With the fall semester starting, students will feel pressured to perform well. Students that want to get high grades might seek out study drugs, like Adderall, in order to maintain focus during studying and test-taking. This article discusses how these stimulants are dangerous and addictive and offers healthier alternatives to better prepare for the upcoming semester.

Navigating the Pressures of School

College is by no means easy. If you have a full class schedule, you might find yourself cramming for the next test or midterm, which could make all the difference in passing your classes with high marks. You may be assigned hours of homework assignments that seem impossible to complete. That’s not including the time needed to socialize, attend internships, and even work part-time jobs. You might feel like it’s impossible to balance it all.

With all of these added pressures, students may feel inclined to purchase their colleague’s prescription medications as study aids. However, misusing someone else’s prescription comes with its own set of consequences.

The Dangers of Study Drugs

The most common study drugs are often prescription stimulants like Adderall, Ritalin, and Dexedrine. Normally, these drugs are prescribed for ADHD to help enhance concentration and focus. Stimulants are known to increase attention, alertness, and energy. Caffeine, for example, is a very popular stimulant that is used for the same purpose.

Prescription stimulants release surplus dopamine in the brain, which is a neurotransmitter that is released in your brain that is responsible for facilitating feelings of pleasure. It’s also referred to as a “reward” chemical. When you do something that brings you pleasure, your brain releases dopamine. Your brain will remember the flood of dopamine caused by the specific activity or behavior and will motivate you to seek out that behavior repeatedly in the future.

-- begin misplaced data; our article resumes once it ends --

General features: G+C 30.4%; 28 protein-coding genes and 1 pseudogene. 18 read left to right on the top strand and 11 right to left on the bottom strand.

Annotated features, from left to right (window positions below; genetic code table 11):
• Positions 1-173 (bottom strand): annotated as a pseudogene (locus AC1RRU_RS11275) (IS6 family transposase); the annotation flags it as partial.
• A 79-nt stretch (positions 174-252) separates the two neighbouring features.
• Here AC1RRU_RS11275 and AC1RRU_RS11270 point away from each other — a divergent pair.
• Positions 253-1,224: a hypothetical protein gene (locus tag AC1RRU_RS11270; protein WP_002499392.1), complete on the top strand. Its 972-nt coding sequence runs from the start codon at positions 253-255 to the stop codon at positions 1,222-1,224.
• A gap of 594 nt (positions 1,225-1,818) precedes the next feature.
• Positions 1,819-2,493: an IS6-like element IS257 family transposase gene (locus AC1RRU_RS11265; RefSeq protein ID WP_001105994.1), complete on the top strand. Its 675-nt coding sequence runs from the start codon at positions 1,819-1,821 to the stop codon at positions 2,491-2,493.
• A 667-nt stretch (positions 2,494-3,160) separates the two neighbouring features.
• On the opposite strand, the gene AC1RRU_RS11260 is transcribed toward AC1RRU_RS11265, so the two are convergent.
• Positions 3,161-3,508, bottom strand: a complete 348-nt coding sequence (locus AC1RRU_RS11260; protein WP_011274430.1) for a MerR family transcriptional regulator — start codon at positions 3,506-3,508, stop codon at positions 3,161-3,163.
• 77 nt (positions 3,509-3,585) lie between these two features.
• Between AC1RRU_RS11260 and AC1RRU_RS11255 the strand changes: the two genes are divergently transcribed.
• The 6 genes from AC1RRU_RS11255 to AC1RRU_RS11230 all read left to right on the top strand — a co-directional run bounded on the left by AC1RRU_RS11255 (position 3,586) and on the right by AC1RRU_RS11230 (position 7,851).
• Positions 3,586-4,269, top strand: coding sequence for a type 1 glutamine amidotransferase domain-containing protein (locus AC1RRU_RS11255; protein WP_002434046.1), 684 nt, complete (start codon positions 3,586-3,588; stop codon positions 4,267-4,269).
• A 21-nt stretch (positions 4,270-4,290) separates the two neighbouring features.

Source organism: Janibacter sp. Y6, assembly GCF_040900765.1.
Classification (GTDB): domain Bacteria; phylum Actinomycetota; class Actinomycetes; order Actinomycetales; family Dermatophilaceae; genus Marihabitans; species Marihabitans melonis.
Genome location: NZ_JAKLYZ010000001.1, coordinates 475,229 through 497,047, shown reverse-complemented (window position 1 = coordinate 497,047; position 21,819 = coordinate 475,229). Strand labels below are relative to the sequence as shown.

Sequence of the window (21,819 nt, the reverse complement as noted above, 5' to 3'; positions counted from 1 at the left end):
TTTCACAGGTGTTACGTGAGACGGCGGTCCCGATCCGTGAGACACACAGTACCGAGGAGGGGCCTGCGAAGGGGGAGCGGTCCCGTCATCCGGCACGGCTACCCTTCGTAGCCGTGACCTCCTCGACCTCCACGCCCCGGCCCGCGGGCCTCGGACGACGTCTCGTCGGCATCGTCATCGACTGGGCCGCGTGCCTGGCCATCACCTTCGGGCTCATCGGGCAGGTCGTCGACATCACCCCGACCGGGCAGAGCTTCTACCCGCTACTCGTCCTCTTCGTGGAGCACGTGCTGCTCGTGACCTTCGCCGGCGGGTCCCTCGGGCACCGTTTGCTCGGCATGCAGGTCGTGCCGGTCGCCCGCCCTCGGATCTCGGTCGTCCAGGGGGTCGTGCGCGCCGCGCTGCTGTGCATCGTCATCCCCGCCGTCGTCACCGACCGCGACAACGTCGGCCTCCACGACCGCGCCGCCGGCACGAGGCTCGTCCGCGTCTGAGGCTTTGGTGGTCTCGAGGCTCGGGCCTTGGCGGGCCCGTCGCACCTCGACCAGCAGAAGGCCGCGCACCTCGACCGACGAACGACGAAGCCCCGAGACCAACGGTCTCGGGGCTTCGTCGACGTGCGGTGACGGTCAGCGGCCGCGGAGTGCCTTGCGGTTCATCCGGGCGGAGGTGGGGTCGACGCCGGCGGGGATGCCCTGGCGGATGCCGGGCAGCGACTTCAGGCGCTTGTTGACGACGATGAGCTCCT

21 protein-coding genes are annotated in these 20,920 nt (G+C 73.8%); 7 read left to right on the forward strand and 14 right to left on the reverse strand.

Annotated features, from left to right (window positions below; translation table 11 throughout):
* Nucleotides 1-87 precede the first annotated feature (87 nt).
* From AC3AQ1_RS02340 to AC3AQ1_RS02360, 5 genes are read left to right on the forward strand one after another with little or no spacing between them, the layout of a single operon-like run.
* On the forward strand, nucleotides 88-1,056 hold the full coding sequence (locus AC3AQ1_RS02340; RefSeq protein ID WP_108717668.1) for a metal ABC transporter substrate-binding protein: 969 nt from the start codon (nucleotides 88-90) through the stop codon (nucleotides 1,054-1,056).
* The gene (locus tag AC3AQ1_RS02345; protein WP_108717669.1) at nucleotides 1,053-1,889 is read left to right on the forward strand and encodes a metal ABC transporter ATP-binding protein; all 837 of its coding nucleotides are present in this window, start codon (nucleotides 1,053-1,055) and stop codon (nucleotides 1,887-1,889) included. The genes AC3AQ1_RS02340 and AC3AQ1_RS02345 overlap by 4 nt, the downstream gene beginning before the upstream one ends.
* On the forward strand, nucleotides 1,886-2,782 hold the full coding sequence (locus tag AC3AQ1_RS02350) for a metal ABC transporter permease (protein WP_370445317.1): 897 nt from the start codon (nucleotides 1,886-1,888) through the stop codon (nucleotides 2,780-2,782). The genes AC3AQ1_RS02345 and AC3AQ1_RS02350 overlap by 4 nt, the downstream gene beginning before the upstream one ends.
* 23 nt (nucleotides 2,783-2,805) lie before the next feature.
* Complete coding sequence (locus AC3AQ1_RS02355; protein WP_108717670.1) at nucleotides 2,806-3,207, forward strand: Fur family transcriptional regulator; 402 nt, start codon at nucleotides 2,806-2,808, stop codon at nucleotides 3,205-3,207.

Addictive Potential

Stimulants are highly addictive because of their effect on dopamine. Once you’ve taken Adderall, especially a larger dose than necessary, your body starts craving that feeling. Those who take Adderall even as prescribed can build a tolerance for them. Since those who misuse stimulants do not take them as prescribed, the effects can be far worse.

The use of stimulants without the discretion of a doctor can lead to dangerous side effects like high blood pressure and increased heart rate, which could potentially lead to heart failure and seizures. It’s also possible to overdose on stimulants. Overdosing can lead to convulsions, coma, and even fatal poisoning.

Coping With Stress as a Student

Fortunately, there are many ways that students can cope with high-pressure environments and taxing assignments. Here are a few examples of healthy coping mechanisms:

Get Enough Sleep